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Genome Biol Evol. 2011;3:44-54. doi: 10.1093/gbe/evq082. Epub 2010 Dec 8.

Complete nucleomorph genome sequence of the nonphotosynthetic alga Cryptomonas paramecium reveals a core nucleomorph gene set.

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Canadian Institute for Advanced Research, Department of Biochemistry and Molecular Biology, Dalhousie University, Halifax, Nova Scotia, Canada.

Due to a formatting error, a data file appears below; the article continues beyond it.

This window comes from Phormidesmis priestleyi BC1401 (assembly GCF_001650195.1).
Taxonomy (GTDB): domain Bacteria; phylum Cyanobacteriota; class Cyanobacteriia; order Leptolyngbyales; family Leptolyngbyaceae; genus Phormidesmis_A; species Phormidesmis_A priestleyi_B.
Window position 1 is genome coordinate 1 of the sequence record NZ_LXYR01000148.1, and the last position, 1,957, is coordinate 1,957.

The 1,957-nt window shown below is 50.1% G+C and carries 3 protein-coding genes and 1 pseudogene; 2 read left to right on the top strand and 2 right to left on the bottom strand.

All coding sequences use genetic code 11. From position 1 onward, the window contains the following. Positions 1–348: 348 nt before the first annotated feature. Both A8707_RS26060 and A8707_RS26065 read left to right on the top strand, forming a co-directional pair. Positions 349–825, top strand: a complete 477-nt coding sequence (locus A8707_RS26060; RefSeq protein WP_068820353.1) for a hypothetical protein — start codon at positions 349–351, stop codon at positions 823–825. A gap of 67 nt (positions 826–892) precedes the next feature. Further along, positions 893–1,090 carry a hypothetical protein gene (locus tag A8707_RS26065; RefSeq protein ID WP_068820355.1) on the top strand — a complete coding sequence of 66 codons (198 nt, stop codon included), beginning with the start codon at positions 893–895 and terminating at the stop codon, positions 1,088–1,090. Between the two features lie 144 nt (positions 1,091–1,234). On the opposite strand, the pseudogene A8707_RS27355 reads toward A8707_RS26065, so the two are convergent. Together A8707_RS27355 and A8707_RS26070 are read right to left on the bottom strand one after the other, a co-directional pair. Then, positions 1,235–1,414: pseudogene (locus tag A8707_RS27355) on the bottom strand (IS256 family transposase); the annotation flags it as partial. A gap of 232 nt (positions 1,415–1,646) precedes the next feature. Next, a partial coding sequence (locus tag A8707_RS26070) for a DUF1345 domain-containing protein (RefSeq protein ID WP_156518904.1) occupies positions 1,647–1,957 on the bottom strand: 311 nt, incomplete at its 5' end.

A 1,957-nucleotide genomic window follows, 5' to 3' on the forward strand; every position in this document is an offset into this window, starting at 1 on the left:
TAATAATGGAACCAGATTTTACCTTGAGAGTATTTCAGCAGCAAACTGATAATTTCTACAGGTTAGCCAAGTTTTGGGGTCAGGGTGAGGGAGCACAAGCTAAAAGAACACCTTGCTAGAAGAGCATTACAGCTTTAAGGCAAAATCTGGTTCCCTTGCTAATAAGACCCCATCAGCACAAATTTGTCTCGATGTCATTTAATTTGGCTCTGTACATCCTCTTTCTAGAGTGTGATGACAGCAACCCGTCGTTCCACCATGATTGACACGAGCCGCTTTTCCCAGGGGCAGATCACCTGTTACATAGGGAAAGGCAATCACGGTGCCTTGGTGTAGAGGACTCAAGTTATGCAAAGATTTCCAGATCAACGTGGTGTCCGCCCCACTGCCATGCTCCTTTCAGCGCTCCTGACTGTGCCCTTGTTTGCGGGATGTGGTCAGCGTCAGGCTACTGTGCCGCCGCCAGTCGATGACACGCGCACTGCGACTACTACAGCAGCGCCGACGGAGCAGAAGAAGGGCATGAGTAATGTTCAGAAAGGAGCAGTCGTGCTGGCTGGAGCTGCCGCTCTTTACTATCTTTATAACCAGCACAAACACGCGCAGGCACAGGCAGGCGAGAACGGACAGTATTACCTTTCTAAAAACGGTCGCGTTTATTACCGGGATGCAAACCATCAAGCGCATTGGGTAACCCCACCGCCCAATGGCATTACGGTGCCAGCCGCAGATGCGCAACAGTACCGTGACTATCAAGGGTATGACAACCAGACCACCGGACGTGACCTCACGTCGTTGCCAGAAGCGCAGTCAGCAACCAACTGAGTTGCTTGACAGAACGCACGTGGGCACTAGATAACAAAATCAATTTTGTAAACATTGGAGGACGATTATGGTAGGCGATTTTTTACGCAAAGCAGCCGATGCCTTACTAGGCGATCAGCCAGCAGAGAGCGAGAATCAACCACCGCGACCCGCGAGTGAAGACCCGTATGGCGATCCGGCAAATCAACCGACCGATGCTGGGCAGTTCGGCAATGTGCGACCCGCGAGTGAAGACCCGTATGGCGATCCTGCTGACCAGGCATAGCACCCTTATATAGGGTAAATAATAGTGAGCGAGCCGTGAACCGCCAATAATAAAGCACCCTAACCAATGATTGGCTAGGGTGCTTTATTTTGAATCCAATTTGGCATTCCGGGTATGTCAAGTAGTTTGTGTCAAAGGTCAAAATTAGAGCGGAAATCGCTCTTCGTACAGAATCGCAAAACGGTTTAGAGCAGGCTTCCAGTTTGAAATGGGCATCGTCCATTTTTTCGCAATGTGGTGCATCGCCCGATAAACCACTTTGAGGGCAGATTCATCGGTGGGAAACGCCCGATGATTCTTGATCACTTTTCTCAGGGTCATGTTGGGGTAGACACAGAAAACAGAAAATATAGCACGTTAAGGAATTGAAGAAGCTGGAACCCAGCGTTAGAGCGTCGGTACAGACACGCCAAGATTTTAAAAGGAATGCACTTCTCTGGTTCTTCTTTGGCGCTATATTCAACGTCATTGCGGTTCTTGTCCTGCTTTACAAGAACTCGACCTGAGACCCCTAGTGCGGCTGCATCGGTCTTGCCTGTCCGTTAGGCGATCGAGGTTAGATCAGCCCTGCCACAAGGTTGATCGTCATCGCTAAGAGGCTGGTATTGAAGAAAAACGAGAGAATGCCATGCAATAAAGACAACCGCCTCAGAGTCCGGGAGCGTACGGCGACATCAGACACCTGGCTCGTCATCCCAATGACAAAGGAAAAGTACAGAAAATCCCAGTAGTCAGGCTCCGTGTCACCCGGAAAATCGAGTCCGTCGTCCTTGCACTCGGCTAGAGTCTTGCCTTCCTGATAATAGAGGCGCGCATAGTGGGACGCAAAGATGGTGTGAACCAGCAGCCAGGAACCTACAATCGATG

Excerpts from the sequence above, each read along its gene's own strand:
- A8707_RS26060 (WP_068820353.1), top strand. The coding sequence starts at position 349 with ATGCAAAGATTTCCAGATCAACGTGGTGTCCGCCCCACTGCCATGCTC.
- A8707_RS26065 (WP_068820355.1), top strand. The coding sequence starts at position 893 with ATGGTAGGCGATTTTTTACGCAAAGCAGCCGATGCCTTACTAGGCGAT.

Nucleomorphs are the remnant nuclei of algal endosymbionts that were engulfed by nonphotosynthetic host eukaryotes. These peculiar organelles are found in cryptomonad and chlorarachniophyte algae, where they evolved from red and green algal endosymbionts, respectively. Despite their independent origins, cryptomonad and chlorarachniophyte nucleomorph genomes are similar in size and structure: they are both <1 million base pairs in size (the smallest nuclear genomes known), comprised three chromosomes, and possess subtelomeric ribosomal DNA operons. Here, we report the complete sequence of one of the smallest cryptomonad nucleomorph genomes known, that of the secondarily nonphotosynthetic cryptomonad Cryptomonas paramecium. The genome is 486 kbp in size and contains 518 predicted genes, 466 of which are protein coding. Although C. paramecium lacks photosynthetic ability, its nucleomorph genome still encodes 18 plastid-associated proteins. More than 90% of the "conserved" protein genes in C. paramecium (i.e., those with clear homologs in other eukaryotes) are also present in the nucleomorph genomes of the cryptomonads Guillardia theta and Hemiselmis andersenii. In contrast, 143 of 466 predicted C. paramecium proteins (30.7%) showed no obvious similarity to proteins encoded in any other genome, including G. theta and H. andersenii. Significantly, however, many of these "nucleomorph ORFans" are conserved in position and size between the three genomes, suggesting that they are in fact homologous to one another. Finally, our analyses reveal an unexpected degree of overlap in the genes present in the independently evolved chlorarachniophyte and cryptomonad nucleomorph genomes: ∼80% of a set of 120 conserved nucleomorph genes in the chlorarachniophyte Bigelowiella natans were also present in all three cryptomonad nucleomorph genomes. This result suggests that similar reductive processes have taken place in unrelated lineages of nucleomorph-containing algae.

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